Joshua Treviño, Austin
Ukraine’s resistance is already the stuff of legends.
Less than a day and half, and yet enough time to have written a whole book of epics: The armor clash at Chernihiv. The defense of the Antonov airfield. The last stand at Snake Island. The eerie combat in the Chernobyl dead zone. The woman who told the Russian soldier she met to put seeds in his pockets, so that when he laid down to die, sunflowers would spring from the Ukrainian earth.
If the expectation was that Ukraine would fold on day one, then the expectation is disappointed. Twelve hours ago, as this is written, I was impressed at what looked like a Russian mastery of the American way of war: Blitzkrieg plus precision plus a coordinated rapidity that baffles and overwhelms the foe at first contact. But appearances are just that. The Ukrainians survived the onslaught in remarkably good order, showing themselves no longer the rickety state that was humiliated in 2014-2015. The armed forces did not disintegrate. They cohered, and they resisted. Eight years ago, Ukrainian units simply melted away, dissolving in panic or demoralization. Now, we have a single report of a single Ukrainian fighter jet fleeting to Romania. It is the only one, and its pilot is no doubt shamed, because everyone else is staying, and fighting.
The defenders did not do well everywhere: though the Russian advances upon Mariupol and Kharkiv stalled, the spearhead out of Crimea made tremendous progress. But they did well in one telling respect, in that unlike the events of 2014-2015, there was no uprising or civil unrest among pro-Russian elements anywhere in the country. Ukraine’s ethnic and linguistic Russians are, in the face of a Russian invasion, loyal to Ukraine. This is a sea change. A near-decade of low-level war preceding this invasion has clarified sentiments, and transformed the Russo-Ukrainian War of 2022 into something its Russian authors never meant for it to be. It is now a true Ukrainian war of independence.
Being that, you therefore know what an occupation will look like. It will be wracked, and bloody, Ukrainian partisans versus Chechen enforcers, and suffused with American arms.
Ukrainian woman confronts Russian soldiers in Henychesk, Kherson region. Asks them why they came to our land and urges to put sunflower seeds in their pockets [so that flowers would grow when they die on the Ukrainian land] pic.twitter.com/ztTx2qK7kB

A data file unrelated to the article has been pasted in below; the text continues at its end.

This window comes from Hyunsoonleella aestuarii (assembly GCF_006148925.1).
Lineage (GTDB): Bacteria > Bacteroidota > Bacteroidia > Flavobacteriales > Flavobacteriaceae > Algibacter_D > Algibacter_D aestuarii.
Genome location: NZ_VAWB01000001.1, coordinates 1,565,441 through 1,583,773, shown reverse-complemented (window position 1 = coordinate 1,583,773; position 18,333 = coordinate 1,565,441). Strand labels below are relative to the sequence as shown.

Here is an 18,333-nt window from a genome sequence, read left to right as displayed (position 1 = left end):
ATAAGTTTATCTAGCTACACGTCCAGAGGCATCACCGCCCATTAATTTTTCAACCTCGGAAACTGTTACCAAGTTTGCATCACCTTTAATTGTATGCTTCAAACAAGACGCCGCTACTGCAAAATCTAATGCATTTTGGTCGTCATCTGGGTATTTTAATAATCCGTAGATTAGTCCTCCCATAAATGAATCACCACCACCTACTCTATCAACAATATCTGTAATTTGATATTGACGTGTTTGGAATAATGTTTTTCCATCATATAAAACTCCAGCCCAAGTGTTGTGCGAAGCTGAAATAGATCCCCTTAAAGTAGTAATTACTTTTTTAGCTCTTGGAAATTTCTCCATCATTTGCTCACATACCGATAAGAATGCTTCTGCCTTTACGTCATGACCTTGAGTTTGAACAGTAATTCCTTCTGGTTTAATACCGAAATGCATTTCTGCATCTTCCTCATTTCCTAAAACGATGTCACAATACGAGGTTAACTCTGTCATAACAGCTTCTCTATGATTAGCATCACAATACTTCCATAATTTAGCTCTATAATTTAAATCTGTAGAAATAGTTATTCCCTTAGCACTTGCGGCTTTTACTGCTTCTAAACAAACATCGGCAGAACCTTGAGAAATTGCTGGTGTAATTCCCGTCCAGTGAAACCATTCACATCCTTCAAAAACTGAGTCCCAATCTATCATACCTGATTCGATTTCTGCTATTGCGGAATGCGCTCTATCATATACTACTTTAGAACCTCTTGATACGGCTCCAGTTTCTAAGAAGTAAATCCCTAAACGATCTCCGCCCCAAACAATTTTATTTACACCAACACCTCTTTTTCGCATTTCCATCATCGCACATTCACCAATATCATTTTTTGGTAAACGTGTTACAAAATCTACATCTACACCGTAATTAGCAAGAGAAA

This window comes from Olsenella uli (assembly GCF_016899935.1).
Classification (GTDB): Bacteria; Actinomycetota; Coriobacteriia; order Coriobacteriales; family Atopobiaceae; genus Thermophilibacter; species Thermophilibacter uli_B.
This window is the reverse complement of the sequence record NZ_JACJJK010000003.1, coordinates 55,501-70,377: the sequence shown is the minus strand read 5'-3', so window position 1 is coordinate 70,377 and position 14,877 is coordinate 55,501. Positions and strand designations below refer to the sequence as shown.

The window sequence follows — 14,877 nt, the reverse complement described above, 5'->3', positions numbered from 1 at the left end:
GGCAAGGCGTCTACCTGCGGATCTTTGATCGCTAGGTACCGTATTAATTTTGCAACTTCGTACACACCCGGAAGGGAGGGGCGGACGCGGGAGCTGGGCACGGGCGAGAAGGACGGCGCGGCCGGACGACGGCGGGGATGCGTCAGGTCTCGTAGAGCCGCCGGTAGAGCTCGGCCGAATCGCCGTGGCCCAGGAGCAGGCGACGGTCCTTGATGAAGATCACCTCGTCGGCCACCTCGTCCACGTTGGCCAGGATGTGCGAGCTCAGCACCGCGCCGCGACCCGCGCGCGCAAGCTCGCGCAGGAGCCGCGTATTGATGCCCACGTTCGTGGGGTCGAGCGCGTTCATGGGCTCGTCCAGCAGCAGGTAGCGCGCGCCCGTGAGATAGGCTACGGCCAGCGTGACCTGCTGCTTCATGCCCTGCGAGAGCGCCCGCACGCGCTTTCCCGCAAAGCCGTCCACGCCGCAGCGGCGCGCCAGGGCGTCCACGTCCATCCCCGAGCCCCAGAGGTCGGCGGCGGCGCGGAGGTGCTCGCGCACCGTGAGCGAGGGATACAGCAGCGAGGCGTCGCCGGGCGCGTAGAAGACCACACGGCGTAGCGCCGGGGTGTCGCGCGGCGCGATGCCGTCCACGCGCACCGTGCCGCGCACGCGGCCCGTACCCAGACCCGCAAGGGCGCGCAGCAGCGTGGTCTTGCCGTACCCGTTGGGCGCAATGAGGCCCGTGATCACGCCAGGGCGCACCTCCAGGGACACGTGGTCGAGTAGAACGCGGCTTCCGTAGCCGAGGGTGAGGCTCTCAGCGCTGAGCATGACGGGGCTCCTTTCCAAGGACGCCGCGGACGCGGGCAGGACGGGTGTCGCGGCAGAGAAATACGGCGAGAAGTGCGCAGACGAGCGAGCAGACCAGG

— UkraineWorld (@ukraine_world) February 24, 2022
There is a victory in survival. But it is only one day. Ukraine will probably have to endure a thousand more. Still, every one of those days carries with it more hope, and crucially, more chance of aid from the outside world. There is some evidence that the aid is en route, in more ways than one. The public aviation data tells its own tales. In the darkness of the war’s second night, a flotilla of Ukrainian Ilyushin transports has flown to Poland. They are retrieving something. They will return with it. What you don’t see is equally notable. In the months before the war, the United States Air Force made a point of having reconnaissance drones loiter in Ukrainian airspace, transponders on so as to be seen. They can’t be seen now. That might be because they aren’t there. More likely it is because the transponders are now off.
Ukrainian success in resistance is primarily to the credit of Ukrainian soldiers and officers. But they may also have eyes in the sky.
We can look forward to the accumulation of victorious days, God willing, as and if the defense holds. The Ukrainian operational challenge is much greater than the Russian given the mismatch in resources, but its strategic challenge is much simpler. Russia must subdue a defiant nation of tens of millions without ruining itself. Ukraine, on the other hand, must merely exist, as an organized state, on its own territory. The existence attracts more aid. And in time, and as sympathy for Ukraine grows, it will attract something else: volunteers. If Ukraine survives past thirty days, they will come. They’ll mostly be from Poland, the Baltics, and Scandinavia, with a smattering of Britons and Americans. If Ukraine survives past six months, they’ll be organized into discrete units, a fighting volunteer corps. Questions will be raised as to whether the volunteers are simply proxies for national governments, and that is all right. They will be the echoes of what those governments ought to have done before the war, to stop it before it began.
In the century and a half of Poland’s suppression, Poles around the world would throw themselves into armed causes for liberty, with a romantic zeal that is nearly the only sane approach to national existence between Russia and Germany. Their slogan was W imię Boga za Naszą i Waszą Wolność — in the name of God, for our freedom and yours. Give it time: we’ll hear it again.
One addendum to all this: the chances that Sweden and Finland, each with exceptionally capable militaries, seek to join NATO are now the highest they’ve ever been. Expect a coming crisis to center upon Russia demanding Finland’s exclusion, in the same fashion as it demanded Ukraine’s. The alliance was willing to de facto acquiesce with the latter given the Ukrainian polity’s glaring deficiencies. It won’t be willing to do so with Finland. Watch and see.
Joshua Treviño is the Chief of Intelligence and Research at the Texas Public Policy Foundation. He writes at Armas about culture, events, and strategy, with a particular focus on Texas, Mexico, and China.
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